CDC urging 2-year-olds to wear masks
In new guidance that was updated on Friday, the Centers for Disease Control and Prevention (CDC) said children as young as two years old should wear masks at all times — except while eating and napping — and that will stay in place even after all teachers and staff are vaccinated.
“Everyone 2 years and older should wear a mask covering their mouth and nose when around people who do not live in their household, except when eating or sleeping,” the CDC said Friday. “Teach and reinforce the consistent and correct use of masks for all staff and children aged 2 years and older.”
“Even after child care providers and staff are vaccinated, there will be a need to continue prevention measures for the foreseeable future including wearing masks, physical distancing, and other important prevention strategies outlined in this guidance document.”
According to the new guidelines, in addition to social distancing, children should also wear masks while outdoors.
“Stagger your use of playgrounds and play spaces by reducing the group size in the play area at one time or remaining in cohorted groups while sanitizing shared objects and high touch surfaces between groups,” says the CDC. “If multiple cohort groups need to be in your play area at the same time, consider using fencing or another barrier to designate separate areas for each cohort.”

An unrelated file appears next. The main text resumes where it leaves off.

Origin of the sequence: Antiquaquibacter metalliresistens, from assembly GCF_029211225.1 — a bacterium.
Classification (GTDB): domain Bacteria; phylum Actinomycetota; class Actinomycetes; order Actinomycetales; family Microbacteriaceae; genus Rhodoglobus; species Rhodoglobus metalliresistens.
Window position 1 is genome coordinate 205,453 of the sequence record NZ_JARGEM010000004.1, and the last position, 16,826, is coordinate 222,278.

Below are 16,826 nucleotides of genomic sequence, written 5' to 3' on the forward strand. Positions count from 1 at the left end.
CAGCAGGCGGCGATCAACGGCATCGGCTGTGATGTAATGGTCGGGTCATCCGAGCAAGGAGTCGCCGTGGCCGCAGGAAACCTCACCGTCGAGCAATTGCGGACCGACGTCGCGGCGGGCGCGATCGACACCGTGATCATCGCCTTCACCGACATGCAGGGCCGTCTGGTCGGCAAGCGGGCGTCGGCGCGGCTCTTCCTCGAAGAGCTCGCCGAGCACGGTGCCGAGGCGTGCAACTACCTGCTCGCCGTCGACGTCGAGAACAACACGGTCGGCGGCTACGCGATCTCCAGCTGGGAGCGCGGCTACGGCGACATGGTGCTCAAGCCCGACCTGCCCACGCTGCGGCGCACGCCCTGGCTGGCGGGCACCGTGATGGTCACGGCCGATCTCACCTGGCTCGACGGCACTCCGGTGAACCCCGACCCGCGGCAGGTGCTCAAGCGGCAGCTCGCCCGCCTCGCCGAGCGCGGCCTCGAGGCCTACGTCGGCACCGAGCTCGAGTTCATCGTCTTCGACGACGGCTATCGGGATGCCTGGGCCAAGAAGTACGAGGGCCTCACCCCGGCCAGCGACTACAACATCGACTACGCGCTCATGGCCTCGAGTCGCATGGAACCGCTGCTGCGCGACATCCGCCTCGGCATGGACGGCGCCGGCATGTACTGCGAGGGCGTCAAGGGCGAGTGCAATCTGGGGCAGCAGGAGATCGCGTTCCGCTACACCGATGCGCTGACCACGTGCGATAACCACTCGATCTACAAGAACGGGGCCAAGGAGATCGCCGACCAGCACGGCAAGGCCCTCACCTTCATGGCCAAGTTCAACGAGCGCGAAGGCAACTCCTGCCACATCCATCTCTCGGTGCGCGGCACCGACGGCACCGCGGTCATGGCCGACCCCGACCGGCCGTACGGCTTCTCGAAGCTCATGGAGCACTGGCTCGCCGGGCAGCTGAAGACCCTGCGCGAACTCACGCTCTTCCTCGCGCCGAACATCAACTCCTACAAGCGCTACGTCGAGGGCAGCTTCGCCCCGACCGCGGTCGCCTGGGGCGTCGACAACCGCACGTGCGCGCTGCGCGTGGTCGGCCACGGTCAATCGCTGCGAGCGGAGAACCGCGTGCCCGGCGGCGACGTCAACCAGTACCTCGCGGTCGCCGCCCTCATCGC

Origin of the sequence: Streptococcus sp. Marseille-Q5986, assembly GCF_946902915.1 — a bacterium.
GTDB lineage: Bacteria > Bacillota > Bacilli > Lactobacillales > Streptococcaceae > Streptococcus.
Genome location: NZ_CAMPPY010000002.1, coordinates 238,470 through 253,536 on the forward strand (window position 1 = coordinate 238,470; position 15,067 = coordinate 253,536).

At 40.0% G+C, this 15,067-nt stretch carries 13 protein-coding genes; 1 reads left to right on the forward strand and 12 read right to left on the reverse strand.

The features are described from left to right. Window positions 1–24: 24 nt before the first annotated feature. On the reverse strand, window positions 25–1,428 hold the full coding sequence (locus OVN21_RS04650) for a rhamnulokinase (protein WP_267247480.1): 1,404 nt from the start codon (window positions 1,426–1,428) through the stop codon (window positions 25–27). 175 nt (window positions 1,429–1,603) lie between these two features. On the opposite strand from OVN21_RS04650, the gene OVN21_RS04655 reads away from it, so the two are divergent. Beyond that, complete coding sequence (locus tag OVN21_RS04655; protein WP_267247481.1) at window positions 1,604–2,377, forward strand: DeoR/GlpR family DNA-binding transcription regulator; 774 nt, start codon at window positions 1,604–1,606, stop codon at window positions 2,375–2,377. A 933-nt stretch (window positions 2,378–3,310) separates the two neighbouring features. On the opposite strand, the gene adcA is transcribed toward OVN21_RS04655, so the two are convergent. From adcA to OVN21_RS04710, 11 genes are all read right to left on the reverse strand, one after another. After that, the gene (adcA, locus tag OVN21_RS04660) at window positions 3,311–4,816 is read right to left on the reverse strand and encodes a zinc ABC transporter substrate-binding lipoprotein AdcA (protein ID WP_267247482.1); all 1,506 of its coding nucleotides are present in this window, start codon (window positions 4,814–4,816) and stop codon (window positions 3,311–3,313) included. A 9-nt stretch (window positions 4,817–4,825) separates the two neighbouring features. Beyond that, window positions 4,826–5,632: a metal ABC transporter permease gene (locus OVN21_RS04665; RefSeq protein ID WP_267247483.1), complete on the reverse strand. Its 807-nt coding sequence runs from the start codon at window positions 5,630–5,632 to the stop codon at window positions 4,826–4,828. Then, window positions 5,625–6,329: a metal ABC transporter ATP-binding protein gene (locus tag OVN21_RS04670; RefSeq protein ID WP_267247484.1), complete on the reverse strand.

The CDC also discourages sharing toys between children.
On News4Jax Morning Show, Jennifer Freeman, owner of a daycare in Jacksonville, Fl, said she does not agree with the CDC’s new guidelines for young children.
“We have to look at what is best for children,” Freeman said. “If I don’t have evidence that they’re getting sick because they are not wearing a mask. I know the best way to educate children is for them to smile and talk to each other, to have fun and not be stressed about putting a mask over their face — at least not in a childcare setting.”
The guidance outlines “strategies that child care programs can use to maintain healthy environments and operations, lower the risk of COVID-19 spread in their programs, prepare for when someone is sick with COVID-19, and support coping and resilience.”
Last week, the CDC lessened restrictions on gathering indoors for vaccinated people.
The CDC says that it is okay now for fully vaccinated Americans to gather indoors with other vaccinated individuals without masks or social distancing.
Further, the CDC said that fully vaccinated grandparents can now visit their unvaccinated children and grandchildren.
The CDC has yet to update its travel guidance.
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